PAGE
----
Bradwell: Ancient and Modern

A History of the Parish and of Incidents in the Hope Valley.

By Seth Evans (1912)

Transcriptions by Rosemary Lockie, © Copyright 2013

Chapter III.


The Earliest Foresters and the FirstSettlers.

“Beshrew his horn, beshrew his heart.
In my forest he may not ride;
If he kills a deer, by the conqueror's bow,
By forest law he shall bide.
Ride on, Sir Payne, and tell the churl
He must cease his hunting cheer,
And come to the knee of the Suzeraine lord
Awaiting his presence here.
Ride with him, sirs, some two or three,
And bring him hither straight;
'Twere best for him to come at once,
Than cause his lord to wait.
There are trees in the forest strong enow.
To bear the madman's corse.
And he shall hang on the highest bough
If thither he comes perforce”.
Wm. Bennett.

It has already been stated that a thousand years ago Bradwell was a recognised boundary of the Forest; in fact, the river was the boundary line to its source, the forest wall running parallel. Consequently that part on the east side of the river was outside the forest. There was no coal in those days; the people burned turf, hence they were very jealous of their rights of turbary. In the time of Henry the Third (1216), Castleton, Bradwell, and Hazlebadge had extensive rights to turbary, and Sampson de Arcel, “lord of the town which is outside the forest”, although he had common of pasture, was not satisfied, and he was fined for digging turf. The following places also look turbary without license: Hocklowe, Tideswell, Wormhill, Buckstone, Bowden, Eston (Aston), and Thornhill.

The ancient records contain numerous entries relating to the “waste of woods” in the Peak, and one of these reads: “Wood of Nunueley, wasted by vill of Bradwall, bail, Richard Daniel, and Robert le Archer, of Thornhill and Aston”. The district was formerly well wooded, but it has been completely cleared, and most of the timber used up in the lead mines.

When the Domesday Book was compiled in the reign of William the Conqueror (1086) - the first account we possess of the tenures of English estates - we find that: “In Bradewelle Leving and Sprot and Owine had i.i. carucates of land hidable. Land for i.i. ploughs. There now in demesne i.i. ploughs, and VIII villeines having i.i. ploughs. T.R.E. value xx shillings; now xxx shillings”.

A carucata was as much land as one man could manage and till with a team of oxen in a year. There could be no certain quantity, for an industrious man would plough a great deal more than an idle man. In the time of Edward II. (the martyr), 975, it contained about 100 acres. The tax was called hidage, which meant a payment of money to the King. The villeines were farmers, such as had goods and stock of their own, and paid rent to their lords, part in money, at this time very scarce and dear, and part in labour. They were obliged to till and plough the land, sow and carry the corn and hay, etc., for the use of the lord and his family. They took their name from Villa, a hamlet, small town, or village, where they generally dwelt, and in process of time they became copyholders.

Breaking the Bad Old Laws.

It should be mentioned that many of the offenders against the forest laws were men of position themselves. They were not passive, but very active resisters of those bad old laws, and seemed to unite in breaking them so as to bring about a better state of things, and were invariably bail for each other. As long as 35 years passed between courts of eyre being held, when sons were called upon to answer and receive punishment for something done by their fathers, long ago deceased. To kill any animal of the forest was more heinous than murder, and was visited with inexecrable torture.

If the Foresters, who were officers sworn to preserve the vert and venison in the forest, found a man trespassing on the vert, they might “attach” him by the body, and cause him to find two pledges, or bail, to appear at the next attachment court, when he was set at liberty under bail (or mainprized) until the next eyre of the justices. If offending a second time four pledges were necessary, for a third time eight pledges, and for a fourth time he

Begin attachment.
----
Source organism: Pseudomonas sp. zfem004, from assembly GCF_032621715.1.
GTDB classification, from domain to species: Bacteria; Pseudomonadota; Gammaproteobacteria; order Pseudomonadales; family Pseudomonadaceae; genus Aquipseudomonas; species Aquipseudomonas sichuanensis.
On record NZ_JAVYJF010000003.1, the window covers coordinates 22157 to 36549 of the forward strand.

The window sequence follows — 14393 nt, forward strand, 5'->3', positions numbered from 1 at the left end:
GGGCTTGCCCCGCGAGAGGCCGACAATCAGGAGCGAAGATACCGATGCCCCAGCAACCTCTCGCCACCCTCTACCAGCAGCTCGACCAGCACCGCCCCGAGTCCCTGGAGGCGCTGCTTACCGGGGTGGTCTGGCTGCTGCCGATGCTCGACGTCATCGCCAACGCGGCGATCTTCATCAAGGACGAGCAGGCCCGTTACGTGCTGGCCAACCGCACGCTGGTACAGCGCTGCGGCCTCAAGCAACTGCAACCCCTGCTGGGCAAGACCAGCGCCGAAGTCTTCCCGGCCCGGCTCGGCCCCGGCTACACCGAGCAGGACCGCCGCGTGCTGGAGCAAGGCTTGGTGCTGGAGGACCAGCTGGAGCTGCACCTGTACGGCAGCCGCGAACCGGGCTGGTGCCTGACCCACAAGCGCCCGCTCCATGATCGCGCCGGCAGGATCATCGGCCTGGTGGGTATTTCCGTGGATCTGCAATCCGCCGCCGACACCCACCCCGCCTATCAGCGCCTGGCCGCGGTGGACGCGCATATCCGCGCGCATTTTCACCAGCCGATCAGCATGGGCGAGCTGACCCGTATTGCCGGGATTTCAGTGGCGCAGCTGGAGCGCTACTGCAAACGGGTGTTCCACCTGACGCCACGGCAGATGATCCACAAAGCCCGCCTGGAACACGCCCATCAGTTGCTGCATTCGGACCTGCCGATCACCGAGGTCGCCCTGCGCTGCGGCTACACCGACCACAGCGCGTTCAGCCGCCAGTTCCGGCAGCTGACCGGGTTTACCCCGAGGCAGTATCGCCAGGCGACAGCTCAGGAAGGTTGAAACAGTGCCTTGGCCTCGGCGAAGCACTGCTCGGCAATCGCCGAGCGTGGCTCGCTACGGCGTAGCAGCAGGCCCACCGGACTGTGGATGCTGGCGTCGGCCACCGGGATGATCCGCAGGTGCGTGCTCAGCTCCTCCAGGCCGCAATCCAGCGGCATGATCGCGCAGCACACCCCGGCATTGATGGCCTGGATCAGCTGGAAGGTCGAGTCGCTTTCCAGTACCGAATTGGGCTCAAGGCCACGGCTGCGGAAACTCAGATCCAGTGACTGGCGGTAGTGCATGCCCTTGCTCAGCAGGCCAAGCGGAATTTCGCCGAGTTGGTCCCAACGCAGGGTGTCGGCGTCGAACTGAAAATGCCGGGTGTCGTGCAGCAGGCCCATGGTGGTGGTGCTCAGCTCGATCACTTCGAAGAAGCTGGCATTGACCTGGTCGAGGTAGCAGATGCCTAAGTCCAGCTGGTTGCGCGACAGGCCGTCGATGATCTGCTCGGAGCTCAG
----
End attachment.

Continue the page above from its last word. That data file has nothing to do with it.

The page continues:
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had to be imprisoned until the eyre. One of the offenders within the king's demesne in the year 1242 was Galf de Bradwall. In 1272, the first year of Edward I. (Longshanks), John Gooring of Tychill was consenter to the crimes of John de Oke and Peter de Ospring, who took one doe, and one of his six bondsmen was Elias de Bradwall. The same Elias de Bradwall was bail for Roger Woodrove (probably of Hope), who harboured all night Allcock de Stones, who took one doe in Edale, in the year 1282, and in the morning took the venison to the house of William Foljambe at Wormhill.

In the year 1275 it was presented that when the King hunted at Campana in the Forest, on the Feast of the Assumption, William, son of Rankelle of Hocklow, came, and where the King's hounds had put at bay a certain stag in the park beyond the bounds of the forest, hunted and killed the said stag, together with the hounds, and when the King's huntsmen came and cried him, that he fled, and the huntsmen carried that venison to the King's larder. Those who became bail for him were William Fabre de Bradwall, Richard le Nuke (? Newwall Nook), Robert de Abeny, Alan de Wormhill, Richard de Duffield, and Henry Coteril. How this Hucklow worthy was dealt with we are not told, but if ever he was caught, doubtless he would have the most severe punishment the cruel forest laws could inflict upon him, seeing that he had not been content with shooting a stag, but actually shot the King's hounds as well.

Those Who First Enclosed the Land.

At Forest pleas the assart rolls were always presented. The word “assart” signifies the reduction of waste or woodland to a state of cultivation, and for thus cultivating the land our forefathers were fined for trespass, and always had to pay so much per acre for the crops sown on it, generally 1s. per acre for every crop of winter corn and 6d. per acre for spring corn. In a list of assarts allowed by Warner Engaine (the Bailiff) in the year 1237 at 4d. per acre, Gregory de Bradwall had enclosed 2 acres, and Galf de Bradwall was his bail. Matthew de Bradwall had also enclosed 6 acres. In another roll a few years later, there is an entry of interest showing that there must have been camps or soldiers' quarters in Bradwell, for in the list of assarts there is: “Fratees Hospital de Villa Castra at Bradwall, Thomas Bante 1a. bail Galf de Bradwall. Robert Sergeant Prior of Lenton ½ a, bail Gregory de Bradwall and Galf Quental”. Another offender was Nicholas, son of William de Bradwall, who had enclosed an acre, and William, son of William de Bradwall (evidently the offender's brother), became bail for him. In the time of John de Grey (1242) William de Bradwall gets another acre.